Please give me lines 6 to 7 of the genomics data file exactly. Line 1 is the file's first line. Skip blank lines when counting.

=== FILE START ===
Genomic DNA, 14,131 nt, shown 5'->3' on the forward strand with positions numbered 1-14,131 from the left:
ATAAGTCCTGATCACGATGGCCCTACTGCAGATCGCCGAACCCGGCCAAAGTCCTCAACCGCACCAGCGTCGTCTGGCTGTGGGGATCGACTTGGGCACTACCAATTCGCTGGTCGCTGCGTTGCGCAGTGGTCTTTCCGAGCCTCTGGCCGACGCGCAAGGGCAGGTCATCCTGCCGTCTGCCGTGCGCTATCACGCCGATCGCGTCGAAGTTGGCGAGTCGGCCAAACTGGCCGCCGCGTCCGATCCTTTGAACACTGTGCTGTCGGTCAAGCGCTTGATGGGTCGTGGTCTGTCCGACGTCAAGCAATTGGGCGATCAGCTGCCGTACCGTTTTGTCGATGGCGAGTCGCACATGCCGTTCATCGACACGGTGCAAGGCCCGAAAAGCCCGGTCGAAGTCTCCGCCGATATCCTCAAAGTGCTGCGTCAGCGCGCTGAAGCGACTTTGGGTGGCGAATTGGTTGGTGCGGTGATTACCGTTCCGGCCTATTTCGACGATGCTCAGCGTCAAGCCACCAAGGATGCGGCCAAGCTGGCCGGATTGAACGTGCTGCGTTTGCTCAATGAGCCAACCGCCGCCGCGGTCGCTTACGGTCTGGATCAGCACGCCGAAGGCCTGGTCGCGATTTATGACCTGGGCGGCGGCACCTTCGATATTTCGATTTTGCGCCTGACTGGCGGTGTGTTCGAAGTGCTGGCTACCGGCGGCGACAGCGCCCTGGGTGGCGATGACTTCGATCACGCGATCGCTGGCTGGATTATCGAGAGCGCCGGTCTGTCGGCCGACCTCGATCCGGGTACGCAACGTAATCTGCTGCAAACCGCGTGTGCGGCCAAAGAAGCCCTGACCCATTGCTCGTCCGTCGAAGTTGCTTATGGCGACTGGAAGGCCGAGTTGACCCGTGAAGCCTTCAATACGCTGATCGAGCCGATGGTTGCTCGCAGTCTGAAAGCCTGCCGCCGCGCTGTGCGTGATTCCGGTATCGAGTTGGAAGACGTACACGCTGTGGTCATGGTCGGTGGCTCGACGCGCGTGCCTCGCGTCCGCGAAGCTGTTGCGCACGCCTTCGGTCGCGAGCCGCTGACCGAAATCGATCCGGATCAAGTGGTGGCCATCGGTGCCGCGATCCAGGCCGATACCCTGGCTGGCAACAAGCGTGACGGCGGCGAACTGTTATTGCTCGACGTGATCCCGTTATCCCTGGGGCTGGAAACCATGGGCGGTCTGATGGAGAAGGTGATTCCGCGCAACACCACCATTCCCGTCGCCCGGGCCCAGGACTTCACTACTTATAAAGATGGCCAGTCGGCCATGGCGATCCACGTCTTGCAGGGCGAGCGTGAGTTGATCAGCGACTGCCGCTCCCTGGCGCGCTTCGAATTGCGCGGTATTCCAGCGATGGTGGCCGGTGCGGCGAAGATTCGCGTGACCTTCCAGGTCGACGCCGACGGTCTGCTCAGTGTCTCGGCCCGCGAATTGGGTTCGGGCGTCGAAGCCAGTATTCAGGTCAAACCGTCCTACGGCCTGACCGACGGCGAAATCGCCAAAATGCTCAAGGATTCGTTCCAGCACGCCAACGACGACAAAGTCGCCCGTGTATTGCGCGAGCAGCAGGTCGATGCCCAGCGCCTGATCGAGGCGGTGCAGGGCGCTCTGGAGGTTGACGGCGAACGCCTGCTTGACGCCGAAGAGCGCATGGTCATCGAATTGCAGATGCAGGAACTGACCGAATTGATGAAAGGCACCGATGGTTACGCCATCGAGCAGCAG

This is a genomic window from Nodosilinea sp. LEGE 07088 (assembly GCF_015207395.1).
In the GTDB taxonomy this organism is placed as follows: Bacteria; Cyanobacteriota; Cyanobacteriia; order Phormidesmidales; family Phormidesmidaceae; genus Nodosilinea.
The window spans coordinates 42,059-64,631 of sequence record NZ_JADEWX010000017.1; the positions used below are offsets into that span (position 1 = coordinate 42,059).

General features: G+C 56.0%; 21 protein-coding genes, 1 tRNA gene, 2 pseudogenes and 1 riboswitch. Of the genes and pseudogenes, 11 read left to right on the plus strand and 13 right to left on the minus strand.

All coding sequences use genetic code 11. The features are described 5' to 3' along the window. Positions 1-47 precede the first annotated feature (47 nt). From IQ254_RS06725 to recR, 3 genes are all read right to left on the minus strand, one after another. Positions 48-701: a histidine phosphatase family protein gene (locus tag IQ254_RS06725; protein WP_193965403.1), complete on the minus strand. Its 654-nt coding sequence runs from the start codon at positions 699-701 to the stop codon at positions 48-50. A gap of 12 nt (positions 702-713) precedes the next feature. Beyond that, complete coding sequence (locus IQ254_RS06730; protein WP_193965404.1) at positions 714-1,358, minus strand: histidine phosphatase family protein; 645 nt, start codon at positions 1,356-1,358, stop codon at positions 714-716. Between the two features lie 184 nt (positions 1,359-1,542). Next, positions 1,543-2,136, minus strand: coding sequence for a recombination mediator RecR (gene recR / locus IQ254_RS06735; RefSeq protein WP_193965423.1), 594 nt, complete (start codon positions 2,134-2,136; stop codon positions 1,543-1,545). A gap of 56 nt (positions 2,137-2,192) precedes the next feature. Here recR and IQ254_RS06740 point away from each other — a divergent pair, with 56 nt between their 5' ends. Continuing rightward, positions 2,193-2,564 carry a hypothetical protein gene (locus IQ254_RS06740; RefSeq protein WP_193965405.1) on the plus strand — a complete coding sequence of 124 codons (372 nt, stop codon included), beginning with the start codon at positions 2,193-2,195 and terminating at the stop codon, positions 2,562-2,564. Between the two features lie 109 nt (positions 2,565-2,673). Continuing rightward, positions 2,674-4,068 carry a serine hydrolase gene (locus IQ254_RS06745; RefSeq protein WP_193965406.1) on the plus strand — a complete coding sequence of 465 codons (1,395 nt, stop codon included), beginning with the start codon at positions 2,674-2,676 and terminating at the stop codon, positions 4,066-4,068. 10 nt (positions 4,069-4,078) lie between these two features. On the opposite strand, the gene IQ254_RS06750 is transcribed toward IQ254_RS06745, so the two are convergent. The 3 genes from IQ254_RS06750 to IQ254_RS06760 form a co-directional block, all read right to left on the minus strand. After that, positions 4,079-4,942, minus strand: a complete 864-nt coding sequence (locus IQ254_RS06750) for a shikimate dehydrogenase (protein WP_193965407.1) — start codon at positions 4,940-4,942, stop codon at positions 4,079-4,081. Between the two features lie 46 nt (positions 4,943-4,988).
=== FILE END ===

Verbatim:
General features: G+C 56.0%; 21 protein-coding genes, 1 tRNA gene, 2 pseudogenes and 1 riboswitch. Of the genes and pseudogenes, 11 read left to right on the plus strand and 13 right to left on the minus strand.

All coding sequences use genetic code 11. The features are described 5' to 3' along the window. Positions 1-47 precede the first annotated feature (47 nt). From IQ254_RS06725 to recR, 3 genes are all read right to left on the minus strand, one after another. Positions 48-701: a histidine phosphatase family protein gene (locus tag IQ254_RS06725; protein WP_193965403.1), complete on the minus strand. Its 654-nt coding sequence runs from the start codon at positions 699-701 to the stop codon at positions 48-50. A gap of 12 nt (positions 702-713) precedes the next feature. Beyond that, complete coding sequence (locus IQ254_RS06730; protein WP_193965404.1) at positions 714-1,358, minus strand: histidine phosphatase family protein; 645 nt, start codon at positions 1,356-1,358, stop codon at positions 714-716. Between the two features lie 184 nt (positions 1,359-1,542). Next, positions 1,543-2,136, minus strand: coding sequence for a recombination mediator RecR (gene recR / locus IQ254_RS06735; RefSeq protein WP_193965423.1), 594 nt, complete (start codon positions 2,134-2,136; stop codon positions 1,543-1,545). A gap of 56 nt (positions 2,137-2,192) precedes the next feature. Here recR and IQ254_RS06740 point away from each other — a divergent pair, with 56 nt between their 5' ends. Continuing rightward, positions 2,193-2,564 carry a hypothetical protein gene (locus IQ254_RS06740; RefSeq protein WP_193965405.1) on the plus strand — a complete coding sequence of 124 codons (372 nt, stop codon included), beginning with the start codon at positions 2,193-2,195 and terminating at the stop codon, positions 2,562-2,564. Between the two features lie 109 nt (positions 2,565-2,673). Continuing rightward, positions 2,674-4,068 carry a serine hydrolase gene (locus IQ254_RS06745; RefSeq protein WP_193965406.1) on the plus strand — a complete coding sequence of 465 codons (1,395 nt, stop codon included), beginning with the start codon at positions 2,674-2,676 and terminating at the stop codon, positions 4,066-4,068. 10 nt (positions 4,069-4,078) lie between these two features. On the opposite strand, the gene IQ254_RS06750 is transcribed toward IQ254_RS06745, so the two are convergent. The 3 genes from IQ254_RS06750 to IQ254_RS06760 form a co-directional block, all read right to left on the minus strand. After that, positions 4,079-4,942, minus strand: a complete 864-nt coding sequence (locus IQ254_RS06750) for a shikimate dehydrogenase (protein WP_193965407.1) — start codon at positions 4,940-4,942, stop codon at positions 4,079-4,081. Between the two features lie 46 nt (positions 4,943-4,988).